Lean burn combustor technologies introduced to reduce NOx emissions are proving to be inherently noisier than conventional combustors, generating broadband noise that can be heard external to the aircraft. Without careful design and optimisation, there is a danger the low emission cores will cause the aircraft engines to exceed the Horizon 2020 noise requirement.
The research in the CORNET proposal is aimed at understanding the flow physics involved in the generation and propagation of core noise in low emission cores. It includes both the ‘direct noise’ of combustion, pressure waves generated directly by unsteadiness in the rate of combustion, and the ‘indirect noise’ generated as entropy waves accelerate through the Nozzle Guide Vanes (NGVs) at combustor exit and propagate through turbine blade rows.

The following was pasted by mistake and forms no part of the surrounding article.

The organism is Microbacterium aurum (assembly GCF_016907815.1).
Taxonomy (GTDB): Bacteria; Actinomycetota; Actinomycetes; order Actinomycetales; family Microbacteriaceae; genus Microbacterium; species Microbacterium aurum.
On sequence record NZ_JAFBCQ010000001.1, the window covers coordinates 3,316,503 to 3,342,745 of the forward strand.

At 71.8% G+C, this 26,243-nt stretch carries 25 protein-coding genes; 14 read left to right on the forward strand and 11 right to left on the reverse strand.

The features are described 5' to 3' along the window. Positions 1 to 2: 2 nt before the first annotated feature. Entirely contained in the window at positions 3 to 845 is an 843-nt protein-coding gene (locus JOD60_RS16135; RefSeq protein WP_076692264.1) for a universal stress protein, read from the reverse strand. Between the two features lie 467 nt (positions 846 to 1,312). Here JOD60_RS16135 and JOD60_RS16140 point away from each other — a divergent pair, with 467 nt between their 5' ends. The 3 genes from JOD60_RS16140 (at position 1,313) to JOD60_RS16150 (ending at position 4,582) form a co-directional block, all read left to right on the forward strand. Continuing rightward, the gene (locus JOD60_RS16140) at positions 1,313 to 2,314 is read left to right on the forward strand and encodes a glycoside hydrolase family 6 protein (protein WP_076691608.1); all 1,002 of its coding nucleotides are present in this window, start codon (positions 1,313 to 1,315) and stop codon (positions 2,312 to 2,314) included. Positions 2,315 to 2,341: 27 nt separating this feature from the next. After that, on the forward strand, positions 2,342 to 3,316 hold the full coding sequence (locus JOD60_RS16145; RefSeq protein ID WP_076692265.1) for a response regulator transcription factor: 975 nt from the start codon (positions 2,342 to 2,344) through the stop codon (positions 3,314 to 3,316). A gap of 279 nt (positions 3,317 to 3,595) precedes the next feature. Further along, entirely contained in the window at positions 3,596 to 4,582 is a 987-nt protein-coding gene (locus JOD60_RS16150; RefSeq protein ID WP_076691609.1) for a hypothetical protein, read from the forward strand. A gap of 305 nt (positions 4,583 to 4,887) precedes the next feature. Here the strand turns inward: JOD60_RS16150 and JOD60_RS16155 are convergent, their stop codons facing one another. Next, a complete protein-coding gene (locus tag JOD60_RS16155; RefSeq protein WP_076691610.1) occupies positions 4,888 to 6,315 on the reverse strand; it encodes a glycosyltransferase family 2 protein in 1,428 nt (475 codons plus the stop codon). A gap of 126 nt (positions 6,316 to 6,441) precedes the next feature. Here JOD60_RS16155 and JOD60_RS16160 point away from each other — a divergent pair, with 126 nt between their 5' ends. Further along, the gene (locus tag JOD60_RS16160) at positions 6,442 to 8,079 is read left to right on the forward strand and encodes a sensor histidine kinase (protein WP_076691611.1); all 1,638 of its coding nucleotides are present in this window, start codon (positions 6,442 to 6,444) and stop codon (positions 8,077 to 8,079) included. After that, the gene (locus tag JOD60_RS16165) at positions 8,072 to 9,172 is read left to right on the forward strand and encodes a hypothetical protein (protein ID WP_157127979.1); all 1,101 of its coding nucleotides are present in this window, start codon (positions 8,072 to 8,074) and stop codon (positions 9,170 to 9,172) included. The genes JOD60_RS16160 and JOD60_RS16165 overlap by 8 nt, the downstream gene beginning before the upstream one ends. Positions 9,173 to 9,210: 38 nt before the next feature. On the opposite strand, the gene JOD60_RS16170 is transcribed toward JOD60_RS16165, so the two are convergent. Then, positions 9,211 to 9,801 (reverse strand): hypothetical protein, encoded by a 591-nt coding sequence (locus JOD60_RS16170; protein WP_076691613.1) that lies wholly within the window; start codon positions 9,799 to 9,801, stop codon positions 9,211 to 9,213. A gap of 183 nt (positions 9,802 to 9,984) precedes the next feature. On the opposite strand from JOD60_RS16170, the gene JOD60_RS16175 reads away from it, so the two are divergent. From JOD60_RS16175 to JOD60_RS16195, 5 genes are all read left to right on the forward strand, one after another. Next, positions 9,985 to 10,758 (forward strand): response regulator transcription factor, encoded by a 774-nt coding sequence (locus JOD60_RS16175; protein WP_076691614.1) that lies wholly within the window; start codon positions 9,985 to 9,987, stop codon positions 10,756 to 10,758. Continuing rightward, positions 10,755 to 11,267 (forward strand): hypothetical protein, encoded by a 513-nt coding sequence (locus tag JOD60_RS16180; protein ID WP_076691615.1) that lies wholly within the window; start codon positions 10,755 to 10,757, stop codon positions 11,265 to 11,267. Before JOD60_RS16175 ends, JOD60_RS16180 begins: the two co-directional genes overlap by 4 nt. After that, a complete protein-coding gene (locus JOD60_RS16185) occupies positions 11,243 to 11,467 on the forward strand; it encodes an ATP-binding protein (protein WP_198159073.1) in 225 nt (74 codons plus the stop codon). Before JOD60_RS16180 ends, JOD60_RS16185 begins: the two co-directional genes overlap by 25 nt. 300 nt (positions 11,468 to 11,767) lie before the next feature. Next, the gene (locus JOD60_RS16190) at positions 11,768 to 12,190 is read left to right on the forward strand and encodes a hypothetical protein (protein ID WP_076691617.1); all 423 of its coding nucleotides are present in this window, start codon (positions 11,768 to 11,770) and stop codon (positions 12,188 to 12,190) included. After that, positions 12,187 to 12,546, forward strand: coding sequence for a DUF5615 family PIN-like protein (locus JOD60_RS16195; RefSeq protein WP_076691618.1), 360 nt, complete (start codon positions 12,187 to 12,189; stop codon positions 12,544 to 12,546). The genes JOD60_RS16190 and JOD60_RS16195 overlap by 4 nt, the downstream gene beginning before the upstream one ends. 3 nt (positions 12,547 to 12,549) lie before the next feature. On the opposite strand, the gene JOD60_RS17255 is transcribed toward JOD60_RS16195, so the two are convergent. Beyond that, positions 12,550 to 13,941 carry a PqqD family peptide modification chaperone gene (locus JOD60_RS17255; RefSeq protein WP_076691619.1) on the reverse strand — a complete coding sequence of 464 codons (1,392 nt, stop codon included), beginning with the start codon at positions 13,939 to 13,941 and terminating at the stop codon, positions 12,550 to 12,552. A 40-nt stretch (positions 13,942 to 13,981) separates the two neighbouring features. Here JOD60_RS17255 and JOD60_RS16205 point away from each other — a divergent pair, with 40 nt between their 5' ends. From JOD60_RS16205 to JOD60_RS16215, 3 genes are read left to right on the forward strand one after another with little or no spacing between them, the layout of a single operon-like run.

Large Eddy Simulations of a combustor with a realistic engine fuel injector operating at representative engine conditions are validated through high-speed optical diagnostics applied to a high-pressure rig. The combustor modelling gives the entropy and acoustic waves incident on the NGVs. The generation of in-direct noise is predicted through unsteady high-resolution computations of the interaction of these entropy and acoustic waves within a high-pressure turbine stage. The new understanding will be captured in an advanced analytical combustion noise prediction tool that can be readily used by industry.
Fields of science
- engineering and technologymechanical engineeringvehicle engineeringaerospace engineeringaircraft
- natural sciencesphysical sciencesclassical mechanicsfluid mechanicsfluid dynamics
- natural sciencesphysical sciencesopticsspectroscopyabsorption spectroscopy
- engineering and technologyenvironmental engineeringenergy and fuels
- natural sciencesphysical sciencesopticslaser physics
Funding SchemeCS2-RIA - Research and Innovation action
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